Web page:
My web access logs for the month of March are showing that AvantGo is now the most popular user agent and AvantGo servers account for 5 of the top 10 sites (by KByte). Looking closer, I realized that some visitors have added my list of PDA optimized web sites as a custom channel in AvantGo.
This is a cool use of AvantGo — carry around this list of web sites. The trick is to specify the “link depth” to be 1. Otherwise, AvantGo will read the links page, then will follow to Cantoni.org home and continue from there. I think the default link depth for AvantGo is 4 which would essentially capture my entire web site since each page is at most 2 pages down from the home page.
To help these folks out, I checked the AvantGo Developer Docs and created an appropriate link that people can use. I’ve set the link depth to 1 and turned off “follow offsite links”. The offsite links could be followed of course if that’s what people were using it for.
Registry Tweaks for Better Computing (PC Magazine) lists a handy set of registry tweaks for Windows and Internet Explorer.
Among other things, I learned how to set my Start menu to be multi-column rather than a single scrolling column. This did help emphasize that I really need a new system at home. This old Celeron/Win98 box is loaded with way too much software (and cobwebs).
I’ve been reading Rob Fahrni’s weblog via his RSS feed. Since I’m using AmphetaDesk as my RSS reader — actually my modified AmphetaMailer — I recently noticed a problem with the validity of his RSS feed. In this case it was a simple matter of some unencoded characters. (AmphetaDesk in its current release is appropriately picky about RSS feeds being valid XML.)
Along with a guess at Rob’s movie line of the week, I mentioned the RSS problem I found. I’ve done this several times in the past with different sites and have usually found the site author to be receptive to the feedback. In this case, Rob was glad to hear about it — he’s even given me a link from his site. Cool.
What I’d really like to do is put together an “RSS checker” service that would check your RSS feed and e-mail you if it found any problems. This could be set up as a simple server process with e-mail interfaces. For web authors who care to make sure their outgoing feeds are valid, this might be a handy service.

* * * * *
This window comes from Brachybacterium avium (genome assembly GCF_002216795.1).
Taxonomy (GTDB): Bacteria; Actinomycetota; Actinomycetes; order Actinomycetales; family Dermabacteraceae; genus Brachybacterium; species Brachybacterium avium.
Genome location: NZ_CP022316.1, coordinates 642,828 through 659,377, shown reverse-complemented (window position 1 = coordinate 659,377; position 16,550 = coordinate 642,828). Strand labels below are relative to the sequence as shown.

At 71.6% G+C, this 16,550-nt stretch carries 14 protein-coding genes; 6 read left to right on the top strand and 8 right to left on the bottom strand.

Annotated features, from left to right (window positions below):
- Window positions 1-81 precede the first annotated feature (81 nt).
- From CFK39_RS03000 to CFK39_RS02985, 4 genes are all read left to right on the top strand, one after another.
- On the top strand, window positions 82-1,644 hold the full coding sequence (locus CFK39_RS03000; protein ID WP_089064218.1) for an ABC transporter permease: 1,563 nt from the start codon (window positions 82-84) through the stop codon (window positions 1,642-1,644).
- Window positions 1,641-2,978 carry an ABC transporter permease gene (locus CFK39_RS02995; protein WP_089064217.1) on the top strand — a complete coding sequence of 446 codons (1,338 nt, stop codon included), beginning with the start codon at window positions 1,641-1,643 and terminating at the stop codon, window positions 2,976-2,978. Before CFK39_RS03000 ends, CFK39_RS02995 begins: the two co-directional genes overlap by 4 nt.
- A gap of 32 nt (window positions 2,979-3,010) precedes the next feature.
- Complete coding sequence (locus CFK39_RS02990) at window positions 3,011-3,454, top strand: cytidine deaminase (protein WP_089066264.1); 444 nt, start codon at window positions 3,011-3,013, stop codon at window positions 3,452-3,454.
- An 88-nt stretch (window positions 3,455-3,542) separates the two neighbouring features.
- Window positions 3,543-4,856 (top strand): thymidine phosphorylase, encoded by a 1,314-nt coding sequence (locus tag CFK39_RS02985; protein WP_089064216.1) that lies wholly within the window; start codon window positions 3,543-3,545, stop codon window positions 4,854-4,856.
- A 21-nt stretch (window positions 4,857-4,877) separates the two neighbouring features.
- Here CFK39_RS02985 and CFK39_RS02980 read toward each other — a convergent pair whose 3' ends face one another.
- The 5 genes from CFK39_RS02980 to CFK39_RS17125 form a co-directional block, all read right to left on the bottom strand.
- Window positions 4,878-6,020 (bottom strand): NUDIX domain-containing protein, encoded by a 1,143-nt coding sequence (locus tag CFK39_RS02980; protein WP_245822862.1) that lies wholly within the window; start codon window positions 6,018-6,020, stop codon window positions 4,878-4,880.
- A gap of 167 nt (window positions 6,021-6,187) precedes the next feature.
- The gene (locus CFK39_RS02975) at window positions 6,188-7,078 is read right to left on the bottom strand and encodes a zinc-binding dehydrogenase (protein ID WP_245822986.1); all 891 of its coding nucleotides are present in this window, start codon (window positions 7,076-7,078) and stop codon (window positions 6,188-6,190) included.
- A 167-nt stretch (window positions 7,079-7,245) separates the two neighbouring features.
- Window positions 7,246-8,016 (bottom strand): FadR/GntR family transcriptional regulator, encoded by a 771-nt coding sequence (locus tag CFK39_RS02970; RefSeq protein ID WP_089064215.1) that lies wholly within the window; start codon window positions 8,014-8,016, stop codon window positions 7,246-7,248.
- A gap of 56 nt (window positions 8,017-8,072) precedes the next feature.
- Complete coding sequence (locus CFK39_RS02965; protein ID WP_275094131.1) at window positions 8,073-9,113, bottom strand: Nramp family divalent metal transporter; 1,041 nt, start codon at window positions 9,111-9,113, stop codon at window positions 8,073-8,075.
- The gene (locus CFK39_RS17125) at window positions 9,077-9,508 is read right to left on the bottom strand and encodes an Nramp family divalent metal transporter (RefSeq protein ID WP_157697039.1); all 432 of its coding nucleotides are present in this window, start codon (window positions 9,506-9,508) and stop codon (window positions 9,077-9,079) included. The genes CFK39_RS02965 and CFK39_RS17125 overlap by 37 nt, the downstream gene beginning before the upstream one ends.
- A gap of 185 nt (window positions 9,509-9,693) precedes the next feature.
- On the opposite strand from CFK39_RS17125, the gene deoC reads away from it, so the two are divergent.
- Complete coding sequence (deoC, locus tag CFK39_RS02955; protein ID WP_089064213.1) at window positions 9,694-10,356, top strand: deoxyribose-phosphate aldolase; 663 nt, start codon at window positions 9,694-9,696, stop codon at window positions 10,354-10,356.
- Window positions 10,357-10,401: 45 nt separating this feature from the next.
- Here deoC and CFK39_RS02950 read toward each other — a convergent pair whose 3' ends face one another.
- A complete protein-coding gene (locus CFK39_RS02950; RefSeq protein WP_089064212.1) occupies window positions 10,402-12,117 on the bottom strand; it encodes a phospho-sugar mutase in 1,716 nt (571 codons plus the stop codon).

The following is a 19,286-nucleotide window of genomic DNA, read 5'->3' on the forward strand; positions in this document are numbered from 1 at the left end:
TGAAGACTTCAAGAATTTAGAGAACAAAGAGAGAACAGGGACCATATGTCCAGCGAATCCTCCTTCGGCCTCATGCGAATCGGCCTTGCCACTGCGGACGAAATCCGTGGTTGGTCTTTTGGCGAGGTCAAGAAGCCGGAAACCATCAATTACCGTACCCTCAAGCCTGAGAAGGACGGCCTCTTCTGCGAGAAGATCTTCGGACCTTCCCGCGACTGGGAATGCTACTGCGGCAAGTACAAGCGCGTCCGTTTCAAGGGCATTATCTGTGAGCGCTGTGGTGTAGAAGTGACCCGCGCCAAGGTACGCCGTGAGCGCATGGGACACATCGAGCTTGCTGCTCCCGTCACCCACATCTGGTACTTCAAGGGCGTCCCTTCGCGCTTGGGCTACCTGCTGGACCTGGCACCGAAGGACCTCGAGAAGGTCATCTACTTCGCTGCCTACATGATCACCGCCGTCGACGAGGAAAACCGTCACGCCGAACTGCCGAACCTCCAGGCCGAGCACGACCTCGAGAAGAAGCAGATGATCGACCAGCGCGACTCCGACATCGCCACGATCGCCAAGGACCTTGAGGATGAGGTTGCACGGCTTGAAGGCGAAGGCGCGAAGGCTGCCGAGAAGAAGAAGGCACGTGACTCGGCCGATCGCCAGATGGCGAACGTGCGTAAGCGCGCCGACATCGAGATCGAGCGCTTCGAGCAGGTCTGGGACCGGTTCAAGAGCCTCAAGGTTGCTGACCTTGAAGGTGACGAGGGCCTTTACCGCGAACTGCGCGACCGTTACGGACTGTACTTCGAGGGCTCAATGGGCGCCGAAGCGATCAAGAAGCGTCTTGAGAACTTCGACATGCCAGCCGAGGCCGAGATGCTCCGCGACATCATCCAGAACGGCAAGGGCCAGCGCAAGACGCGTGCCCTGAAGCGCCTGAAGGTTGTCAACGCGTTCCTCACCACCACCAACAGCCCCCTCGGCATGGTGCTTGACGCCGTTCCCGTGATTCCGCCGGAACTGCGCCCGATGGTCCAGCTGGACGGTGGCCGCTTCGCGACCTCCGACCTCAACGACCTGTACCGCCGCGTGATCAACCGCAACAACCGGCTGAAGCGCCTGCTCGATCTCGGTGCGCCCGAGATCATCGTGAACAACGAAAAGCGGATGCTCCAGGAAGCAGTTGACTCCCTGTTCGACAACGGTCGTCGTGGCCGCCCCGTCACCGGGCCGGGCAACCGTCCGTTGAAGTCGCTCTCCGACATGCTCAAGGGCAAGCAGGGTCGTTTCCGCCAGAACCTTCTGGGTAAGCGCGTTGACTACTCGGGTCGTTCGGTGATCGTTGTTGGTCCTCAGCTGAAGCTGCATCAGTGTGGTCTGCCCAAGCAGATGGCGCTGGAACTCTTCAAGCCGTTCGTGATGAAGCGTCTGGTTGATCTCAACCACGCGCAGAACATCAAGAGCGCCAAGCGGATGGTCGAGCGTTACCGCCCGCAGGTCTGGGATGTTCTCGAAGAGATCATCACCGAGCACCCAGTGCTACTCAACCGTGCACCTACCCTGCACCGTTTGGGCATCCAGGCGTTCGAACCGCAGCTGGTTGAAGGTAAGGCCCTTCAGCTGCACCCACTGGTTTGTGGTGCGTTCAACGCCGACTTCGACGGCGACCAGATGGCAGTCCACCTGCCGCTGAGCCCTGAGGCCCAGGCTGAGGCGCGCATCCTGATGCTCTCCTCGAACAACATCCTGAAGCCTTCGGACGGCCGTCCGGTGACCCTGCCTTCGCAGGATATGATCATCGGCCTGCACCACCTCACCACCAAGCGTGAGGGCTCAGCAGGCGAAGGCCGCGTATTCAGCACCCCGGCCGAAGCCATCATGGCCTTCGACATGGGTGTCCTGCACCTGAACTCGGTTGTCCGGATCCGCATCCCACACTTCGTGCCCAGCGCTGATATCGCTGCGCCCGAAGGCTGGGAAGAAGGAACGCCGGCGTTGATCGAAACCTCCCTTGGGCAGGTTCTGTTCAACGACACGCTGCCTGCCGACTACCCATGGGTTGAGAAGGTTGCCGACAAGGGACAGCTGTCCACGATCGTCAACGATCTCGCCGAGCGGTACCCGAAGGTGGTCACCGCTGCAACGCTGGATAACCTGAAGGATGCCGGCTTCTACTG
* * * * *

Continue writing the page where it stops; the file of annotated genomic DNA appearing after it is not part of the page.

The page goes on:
Rob also asked:
I also found that he works for Palm, double excellent! So Brian which device do you use and do you moblog with it?
Right now I’m using the Tungsten T as my daily device. I’m not using it to moblog or post to my website, but I’d like to. I’ve got another side project envisioned that would be helpful for mobile blogging.
To help keep better track of my personal software projects and web sites, I’ve set up an installation of Perforce on my Win2000 server. I contemplated using CVS or another open-source solution, but I’m already using Perforce at work so I can just start using it straight away.
Perforce’s licensing policy is to allow one to run a Perforce installation for free (no license needed) for a maximum of two users and two client specs. (A client spec maps the Perforce depot locations to local directories — normally you’ll need one client spec per computer.) They also provide evaluation licenses for multiple uses — and, free support during evaluation.
This is perfect for a single-user setup where you want to access it from home and from a remote location (like your laptop). If you were going to do a multi-person project, the cost might be prohibitive once you add a couple of people.
This is a test post from Zempt — providing “Multi-platform posting for Movable Type”. The developers have said it will be available on Windows, Mac, and Linux. An early release of the Windows version is available now.